Thinking back to my own mindset as an undergraduate I can certainly identify with my students' reluctance to interact. But over time I am becoming even more convinced that this skill is one of the most important for future success in science. This is especially true in world where the barrier for communication is as low as it is diverse. There are individuals whom I have come to know and respect on social networking sites. In some cases I was shocked to discover much later on that these were graduate students when I had assumed that they were established professionals - or at least postdocs. I have come to know many of them well enough to be able to write strong and detailed letters of recommendation. (In some rare cases as well I was surprised to learn that some particularly immature individuals were actually faculty.)

I don't know how much of this type of productive participation in scientific networks can be learned. Even if there is a personality trait that predisposes someone to take naturally to it, certainly a proper etiquette and ways of finding specific networking platforms and groups can be taught. It is in this spirit that I have assigned my students in previous terms (and my current course) assignments to interview and interact with scientists on FriendFeed and Second Life - and this term at a student's suggestion we'll try FaceBook. I don't feel comfortable making this mandatory but I do think that students who take advantage of this opportunity stand to gain a significant competitive edge over their classmates if they continue to make use of these resources.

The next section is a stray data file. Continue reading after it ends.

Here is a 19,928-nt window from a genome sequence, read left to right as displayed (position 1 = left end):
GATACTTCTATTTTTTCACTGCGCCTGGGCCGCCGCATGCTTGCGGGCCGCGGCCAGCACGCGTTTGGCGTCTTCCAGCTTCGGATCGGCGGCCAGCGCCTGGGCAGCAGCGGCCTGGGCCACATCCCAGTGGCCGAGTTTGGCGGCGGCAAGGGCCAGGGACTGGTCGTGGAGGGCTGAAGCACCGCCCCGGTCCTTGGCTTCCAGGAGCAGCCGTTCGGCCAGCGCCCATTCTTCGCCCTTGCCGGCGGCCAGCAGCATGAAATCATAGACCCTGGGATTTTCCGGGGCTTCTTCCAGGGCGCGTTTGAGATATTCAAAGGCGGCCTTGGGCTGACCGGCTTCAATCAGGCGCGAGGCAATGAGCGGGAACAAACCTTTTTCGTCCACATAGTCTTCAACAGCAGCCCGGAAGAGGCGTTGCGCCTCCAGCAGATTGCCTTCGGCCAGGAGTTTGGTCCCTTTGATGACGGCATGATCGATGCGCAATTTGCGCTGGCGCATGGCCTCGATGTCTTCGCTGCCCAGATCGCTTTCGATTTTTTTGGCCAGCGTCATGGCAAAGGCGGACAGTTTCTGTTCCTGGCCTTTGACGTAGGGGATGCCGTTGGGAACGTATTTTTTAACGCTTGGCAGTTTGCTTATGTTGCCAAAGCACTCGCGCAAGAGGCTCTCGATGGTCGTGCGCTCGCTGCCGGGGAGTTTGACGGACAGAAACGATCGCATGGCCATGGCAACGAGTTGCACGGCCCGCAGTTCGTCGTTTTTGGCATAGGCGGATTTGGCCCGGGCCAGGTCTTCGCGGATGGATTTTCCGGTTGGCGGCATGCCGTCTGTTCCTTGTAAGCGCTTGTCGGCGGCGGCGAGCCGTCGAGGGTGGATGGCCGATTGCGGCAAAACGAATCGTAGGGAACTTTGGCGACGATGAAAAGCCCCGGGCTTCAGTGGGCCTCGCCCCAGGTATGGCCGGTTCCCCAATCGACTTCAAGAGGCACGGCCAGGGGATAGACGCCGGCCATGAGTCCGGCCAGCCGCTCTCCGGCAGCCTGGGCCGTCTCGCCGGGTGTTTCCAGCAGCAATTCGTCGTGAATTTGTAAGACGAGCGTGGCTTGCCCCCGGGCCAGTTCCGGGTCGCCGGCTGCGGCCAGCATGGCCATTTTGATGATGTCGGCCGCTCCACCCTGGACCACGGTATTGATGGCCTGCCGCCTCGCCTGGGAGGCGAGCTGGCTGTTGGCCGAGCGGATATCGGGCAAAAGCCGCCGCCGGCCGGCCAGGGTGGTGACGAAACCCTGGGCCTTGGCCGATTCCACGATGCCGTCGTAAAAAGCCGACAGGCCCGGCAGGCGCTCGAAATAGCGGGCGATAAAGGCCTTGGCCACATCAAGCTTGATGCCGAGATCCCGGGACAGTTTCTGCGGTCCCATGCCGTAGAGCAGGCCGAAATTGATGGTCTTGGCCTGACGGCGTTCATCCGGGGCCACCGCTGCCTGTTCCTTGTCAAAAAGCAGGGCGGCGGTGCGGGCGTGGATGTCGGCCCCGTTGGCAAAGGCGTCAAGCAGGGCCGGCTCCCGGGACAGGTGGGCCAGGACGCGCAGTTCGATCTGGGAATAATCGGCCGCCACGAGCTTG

4) Privacy not popular. Students were asked to write their assignments on a public wiki. I always want to be sensitive to the fact that some students may not want their names to be associated with work that is open. As I always do I gave students the option of using their real names, initials or pseudonyms. All but one chose to use their real names. This seems a little counter-intuitive given their reluctance to participate in social networks.

With public work the instructor has to be careful about providing feedback. Although I did point out simple errors or discrepancies and make suggestions online, I made more critical comments in private either by email or in person. In the end I think the students can be proud of the work that they accomplished. A month after the course ended the wiki still gets about a dozen hits a day from around the world.

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Wednesday, January 06, 2010

VLC saves the day - iTunes RIP

My first organic chemistry class (CHEM242) took place on Monday. That was the introductory lecture where I explained how my online-optional class works. The fundamental building blocks of this course are my recorded lectures.

That's why it was a particularly unpleasant experience to find that my m4v files just played static to my understandably skeptical audience. I had never had this problem before. I tried re-installing iTunes but neither that nor the simple QuickTime player worked. Some of my students were able to view the files ok through iTunes so it must be some configuration issue with my laptop.

I was expecting the worst at this morning's workshop when a student suggested using VLC. Not only did it work but I could swear the resolution was far better than when viewing on iTunes.

The fact that VLC is Open Source is very exciting. That should make it easier for developers to create OS educational multimedia applications.